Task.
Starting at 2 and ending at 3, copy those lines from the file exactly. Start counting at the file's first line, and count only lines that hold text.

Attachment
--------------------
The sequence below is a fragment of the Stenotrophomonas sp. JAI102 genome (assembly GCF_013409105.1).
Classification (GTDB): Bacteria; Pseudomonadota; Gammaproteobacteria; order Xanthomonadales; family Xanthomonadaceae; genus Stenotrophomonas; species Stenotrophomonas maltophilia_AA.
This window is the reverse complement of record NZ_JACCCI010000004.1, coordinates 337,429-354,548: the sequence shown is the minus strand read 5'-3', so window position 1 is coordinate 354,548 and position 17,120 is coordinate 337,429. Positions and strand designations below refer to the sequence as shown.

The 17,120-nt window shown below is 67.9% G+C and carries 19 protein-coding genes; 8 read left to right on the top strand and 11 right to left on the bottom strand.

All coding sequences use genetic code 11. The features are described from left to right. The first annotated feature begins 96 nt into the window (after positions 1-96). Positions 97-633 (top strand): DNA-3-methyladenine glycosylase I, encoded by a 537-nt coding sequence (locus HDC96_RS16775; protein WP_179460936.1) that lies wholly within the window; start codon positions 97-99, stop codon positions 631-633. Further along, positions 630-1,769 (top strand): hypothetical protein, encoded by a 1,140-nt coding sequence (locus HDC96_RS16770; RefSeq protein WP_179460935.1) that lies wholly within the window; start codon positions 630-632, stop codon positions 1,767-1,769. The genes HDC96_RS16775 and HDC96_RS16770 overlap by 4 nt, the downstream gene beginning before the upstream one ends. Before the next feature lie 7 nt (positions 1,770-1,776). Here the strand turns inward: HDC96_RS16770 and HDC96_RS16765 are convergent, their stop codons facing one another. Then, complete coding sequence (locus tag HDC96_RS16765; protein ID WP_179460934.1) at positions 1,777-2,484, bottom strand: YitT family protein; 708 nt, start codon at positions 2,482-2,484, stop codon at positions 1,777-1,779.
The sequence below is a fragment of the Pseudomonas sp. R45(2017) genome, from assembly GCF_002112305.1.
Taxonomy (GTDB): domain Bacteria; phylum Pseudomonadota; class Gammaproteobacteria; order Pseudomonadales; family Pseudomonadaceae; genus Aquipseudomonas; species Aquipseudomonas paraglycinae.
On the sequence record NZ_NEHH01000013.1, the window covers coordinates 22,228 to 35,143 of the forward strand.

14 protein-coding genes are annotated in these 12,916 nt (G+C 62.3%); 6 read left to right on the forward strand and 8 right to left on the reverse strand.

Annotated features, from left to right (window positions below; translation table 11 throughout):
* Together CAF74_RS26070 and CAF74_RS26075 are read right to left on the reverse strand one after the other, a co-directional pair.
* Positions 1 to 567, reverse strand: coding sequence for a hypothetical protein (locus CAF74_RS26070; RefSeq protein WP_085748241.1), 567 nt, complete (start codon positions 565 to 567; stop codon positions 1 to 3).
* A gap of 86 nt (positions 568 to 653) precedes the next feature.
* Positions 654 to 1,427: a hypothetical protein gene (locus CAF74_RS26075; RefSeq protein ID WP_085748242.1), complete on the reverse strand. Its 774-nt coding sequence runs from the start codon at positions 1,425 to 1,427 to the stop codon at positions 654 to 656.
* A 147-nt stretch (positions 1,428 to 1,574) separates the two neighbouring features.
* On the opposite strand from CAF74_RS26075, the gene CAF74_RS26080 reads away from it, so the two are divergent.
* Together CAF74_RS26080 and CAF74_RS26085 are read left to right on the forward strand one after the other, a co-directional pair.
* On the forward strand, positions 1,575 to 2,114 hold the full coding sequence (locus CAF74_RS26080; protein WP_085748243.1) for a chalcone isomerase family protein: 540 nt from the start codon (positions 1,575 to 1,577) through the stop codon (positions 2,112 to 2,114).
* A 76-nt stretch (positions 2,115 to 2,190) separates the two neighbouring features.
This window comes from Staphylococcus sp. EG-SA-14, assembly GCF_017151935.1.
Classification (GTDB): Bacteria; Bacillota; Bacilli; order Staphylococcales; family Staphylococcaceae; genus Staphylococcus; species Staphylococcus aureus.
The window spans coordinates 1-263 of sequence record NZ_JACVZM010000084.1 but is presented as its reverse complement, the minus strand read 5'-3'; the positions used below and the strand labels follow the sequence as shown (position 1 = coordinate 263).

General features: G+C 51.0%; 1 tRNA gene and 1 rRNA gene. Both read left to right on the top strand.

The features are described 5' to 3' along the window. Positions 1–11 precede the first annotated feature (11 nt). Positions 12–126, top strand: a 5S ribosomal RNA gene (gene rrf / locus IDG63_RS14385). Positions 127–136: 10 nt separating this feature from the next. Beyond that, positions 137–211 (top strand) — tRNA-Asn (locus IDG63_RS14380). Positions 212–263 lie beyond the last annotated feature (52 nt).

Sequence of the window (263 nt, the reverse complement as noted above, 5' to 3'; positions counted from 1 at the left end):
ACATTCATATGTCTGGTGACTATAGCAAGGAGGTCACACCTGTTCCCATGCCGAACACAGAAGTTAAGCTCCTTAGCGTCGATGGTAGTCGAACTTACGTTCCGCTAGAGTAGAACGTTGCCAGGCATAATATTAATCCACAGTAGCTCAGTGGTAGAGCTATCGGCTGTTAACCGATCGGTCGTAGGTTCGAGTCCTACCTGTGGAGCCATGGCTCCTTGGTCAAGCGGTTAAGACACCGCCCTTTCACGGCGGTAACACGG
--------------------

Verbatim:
Classification (GTDB): Bacteria; Pseudomonadota; Gammaproteobacteria; order Xanthomonadales; family Xanthomonadaceae; genus Stenotrophomonas; species Stenotrophomonas maltophilia_AA.
This window is the reverse complement of record NZ_JACCCI010000004.1, coordinates 337,429-354,548: the sequence shown is the minus strand read 5'-3', so window position 1 is coordinate 354,548 and position 17,120 is coordinate 337,429. Positions and strand designations below refer to the sequence as shown.